Negotiations between university, professors set to resume on Monday

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SACKVILLE, N.B. – Negotiations between Mount Allison University and its faculty will get back under way on Monday.

The negotiating teams for both the administration and the faculty association will meet with the provincially-appointed mediation officer on Jan. 20 to resume the collective bargaining process.

This news comes several days after the full-time and part-time faculty at Mount A voted 86 per cent in support of strike action, if it is needed.

Karen Grant, vice-president of academic and research at the university, said on Wednesday that both parties were in communication with the mediation officer following the strike vote to schedule a date to get back to negotiations.

“He’s working with the two teams to bring them back to the table and work towards reaching an agreeable settlement,” said Grant.

She said both sides want to negotiate and neither wants a strike to happen.

“We’re certainly hopeful we can find a resolution and avoid a disruption of classes.”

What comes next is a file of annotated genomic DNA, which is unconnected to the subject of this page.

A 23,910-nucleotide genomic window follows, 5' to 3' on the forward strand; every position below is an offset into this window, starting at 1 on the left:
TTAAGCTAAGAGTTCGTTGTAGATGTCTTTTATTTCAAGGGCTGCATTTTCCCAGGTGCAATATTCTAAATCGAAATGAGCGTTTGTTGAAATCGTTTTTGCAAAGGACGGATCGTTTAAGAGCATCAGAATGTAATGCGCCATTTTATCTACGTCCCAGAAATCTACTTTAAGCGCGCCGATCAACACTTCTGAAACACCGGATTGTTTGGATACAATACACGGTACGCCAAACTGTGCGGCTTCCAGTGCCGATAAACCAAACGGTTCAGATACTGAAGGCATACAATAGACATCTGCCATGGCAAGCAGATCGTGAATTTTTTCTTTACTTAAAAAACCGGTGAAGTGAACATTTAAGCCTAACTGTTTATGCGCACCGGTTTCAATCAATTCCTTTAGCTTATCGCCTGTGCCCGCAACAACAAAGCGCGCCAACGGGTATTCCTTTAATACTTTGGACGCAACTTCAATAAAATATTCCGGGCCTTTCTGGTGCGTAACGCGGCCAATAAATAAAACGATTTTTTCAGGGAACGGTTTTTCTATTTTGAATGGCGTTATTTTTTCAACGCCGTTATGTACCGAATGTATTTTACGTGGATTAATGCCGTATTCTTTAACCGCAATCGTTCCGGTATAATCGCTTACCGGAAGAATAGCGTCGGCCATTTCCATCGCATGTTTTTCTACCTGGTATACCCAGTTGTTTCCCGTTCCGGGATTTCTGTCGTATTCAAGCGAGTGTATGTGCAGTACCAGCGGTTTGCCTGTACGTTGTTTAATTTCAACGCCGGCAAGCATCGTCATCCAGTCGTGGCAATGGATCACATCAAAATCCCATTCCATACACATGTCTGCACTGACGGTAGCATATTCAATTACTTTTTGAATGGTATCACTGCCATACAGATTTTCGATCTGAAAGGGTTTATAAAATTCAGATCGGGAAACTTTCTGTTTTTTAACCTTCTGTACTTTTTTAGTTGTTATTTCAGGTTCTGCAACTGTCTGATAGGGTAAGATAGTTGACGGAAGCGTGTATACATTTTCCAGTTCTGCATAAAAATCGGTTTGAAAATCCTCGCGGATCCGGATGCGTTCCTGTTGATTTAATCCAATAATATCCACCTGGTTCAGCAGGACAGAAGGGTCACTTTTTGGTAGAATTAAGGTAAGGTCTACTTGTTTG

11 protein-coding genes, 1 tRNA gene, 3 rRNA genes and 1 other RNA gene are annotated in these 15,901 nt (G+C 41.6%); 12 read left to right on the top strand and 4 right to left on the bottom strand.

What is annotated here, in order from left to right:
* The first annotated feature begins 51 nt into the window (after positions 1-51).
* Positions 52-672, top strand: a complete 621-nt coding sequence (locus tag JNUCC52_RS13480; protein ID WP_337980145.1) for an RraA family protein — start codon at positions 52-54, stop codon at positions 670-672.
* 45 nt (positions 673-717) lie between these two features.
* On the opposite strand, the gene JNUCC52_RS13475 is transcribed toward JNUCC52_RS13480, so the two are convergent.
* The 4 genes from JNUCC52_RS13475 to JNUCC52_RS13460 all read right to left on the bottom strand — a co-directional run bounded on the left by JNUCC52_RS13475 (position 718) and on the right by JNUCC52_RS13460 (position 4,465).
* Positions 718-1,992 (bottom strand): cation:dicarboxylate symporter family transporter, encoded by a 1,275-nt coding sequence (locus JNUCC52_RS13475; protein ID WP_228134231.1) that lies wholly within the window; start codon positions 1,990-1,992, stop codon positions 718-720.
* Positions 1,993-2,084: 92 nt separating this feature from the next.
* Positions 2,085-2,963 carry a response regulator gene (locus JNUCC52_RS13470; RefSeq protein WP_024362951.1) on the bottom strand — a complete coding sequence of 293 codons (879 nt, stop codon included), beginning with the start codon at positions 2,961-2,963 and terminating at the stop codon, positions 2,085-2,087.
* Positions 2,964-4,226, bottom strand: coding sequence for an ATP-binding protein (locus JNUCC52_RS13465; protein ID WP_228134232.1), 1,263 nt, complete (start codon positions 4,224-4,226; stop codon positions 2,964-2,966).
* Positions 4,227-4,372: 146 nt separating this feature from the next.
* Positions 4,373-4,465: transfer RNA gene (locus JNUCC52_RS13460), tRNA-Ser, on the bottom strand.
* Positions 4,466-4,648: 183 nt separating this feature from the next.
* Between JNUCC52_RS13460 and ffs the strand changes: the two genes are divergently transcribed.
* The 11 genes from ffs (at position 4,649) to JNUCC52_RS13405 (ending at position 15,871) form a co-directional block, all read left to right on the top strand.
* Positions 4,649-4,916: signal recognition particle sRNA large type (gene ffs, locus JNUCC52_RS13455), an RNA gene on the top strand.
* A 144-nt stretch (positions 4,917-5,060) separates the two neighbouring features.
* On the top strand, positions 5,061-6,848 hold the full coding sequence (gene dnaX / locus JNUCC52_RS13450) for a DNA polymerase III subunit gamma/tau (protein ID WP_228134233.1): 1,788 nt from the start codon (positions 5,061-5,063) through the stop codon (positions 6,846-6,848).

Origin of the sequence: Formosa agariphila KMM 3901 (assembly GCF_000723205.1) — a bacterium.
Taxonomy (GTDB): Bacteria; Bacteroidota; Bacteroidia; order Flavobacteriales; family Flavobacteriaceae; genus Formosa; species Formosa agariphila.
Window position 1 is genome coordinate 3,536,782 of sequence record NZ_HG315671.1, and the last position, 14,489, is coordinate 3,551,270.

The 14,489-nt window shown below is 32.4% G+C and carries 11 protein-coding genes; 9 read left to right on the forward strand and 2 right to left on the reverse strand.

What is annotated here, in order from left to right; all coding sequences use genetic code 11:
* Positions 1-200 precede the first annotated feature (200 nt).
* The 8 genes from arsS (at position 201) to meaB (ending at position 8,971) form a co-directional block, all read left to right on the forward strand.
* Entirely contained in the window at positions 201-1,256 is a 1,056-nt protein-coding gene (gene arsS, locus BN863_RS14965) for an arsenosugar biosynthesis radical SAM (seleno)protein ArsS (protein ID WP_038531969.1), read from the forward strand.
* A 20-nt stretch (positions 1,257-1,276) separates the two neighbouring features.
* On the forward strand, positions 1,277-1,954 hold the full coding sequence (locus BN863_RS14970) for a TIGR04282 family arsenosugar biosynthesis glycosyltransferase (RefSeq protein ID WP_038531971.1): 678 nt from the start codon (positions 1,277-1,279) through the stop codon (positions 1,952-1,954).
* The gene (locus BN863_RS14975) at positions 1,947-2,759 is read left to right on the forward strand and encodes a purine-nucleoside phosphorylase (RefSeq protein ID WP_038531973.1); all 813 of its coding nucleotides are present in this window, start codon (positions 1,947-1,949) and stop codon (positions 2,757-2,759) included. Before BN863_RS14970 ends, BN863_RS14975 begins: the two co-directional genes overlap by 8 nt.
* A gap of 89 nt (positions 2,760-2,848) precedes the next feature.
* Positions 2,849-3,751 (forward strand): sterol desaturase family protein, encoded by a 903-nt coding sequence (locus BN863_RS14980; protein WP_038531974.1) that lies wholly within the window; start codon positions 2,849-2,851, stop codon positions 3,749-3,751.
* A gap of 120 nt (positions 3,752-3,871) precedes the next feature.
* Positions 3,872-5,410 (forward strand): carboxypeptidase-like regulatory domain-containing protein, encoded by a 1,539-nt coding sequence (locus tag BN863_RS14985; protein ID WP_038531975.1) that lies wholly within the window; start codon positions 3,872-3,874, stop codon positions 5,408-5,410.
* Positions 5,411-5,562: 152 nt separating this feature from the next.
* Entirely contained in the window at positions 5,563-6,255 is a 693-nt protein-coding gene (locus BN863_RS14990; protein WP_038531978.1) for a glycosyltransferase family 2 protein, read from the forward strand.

Loralea Michaelis, president of the Mount Allison Faculty Association (MAFA), said earlier this week that the faculty was hopeful the strike vote result would prompt the administration to return to the bargaining table to resolve all outstanding matters.

“Our members are preparing to do what it takes to ensure protection for academic freedom and to secure adequate resources so that we can continue to provide the high quality of scholarship and teaching that our students expect and deserve,” said Michaelis.

The association represents approximately 159 full-time and 53 part-time academic staff, including professors, librarians and archivists.

Salary, pension, and benefits remain areas of disagreement, but MAFA states the key differences concern workload and the control that faculty have over their own teaching and research.

MAFA contends that full-time faculty hiring at Mount Allison has not kept pace with rising student enrollments over the last decade, with the result that faculty are experiencing heavier workloads.

University administration, however, argues that the “set of key proposals” they have put on the table will help improve efficiencies and streamline processes, thereby reducing faculty workload.

Enhancements to both salary and pension have been put on the table, according to the university’s negotiations website, which would provide salary increases of 1 per cent, 1.25 per cent, 1.5 per cent and 1.75 per cent over four years.

Contract negotiations have been ongoing since last July.

 

Organizations: Mount Allison University, Mount Allison Faculty Association

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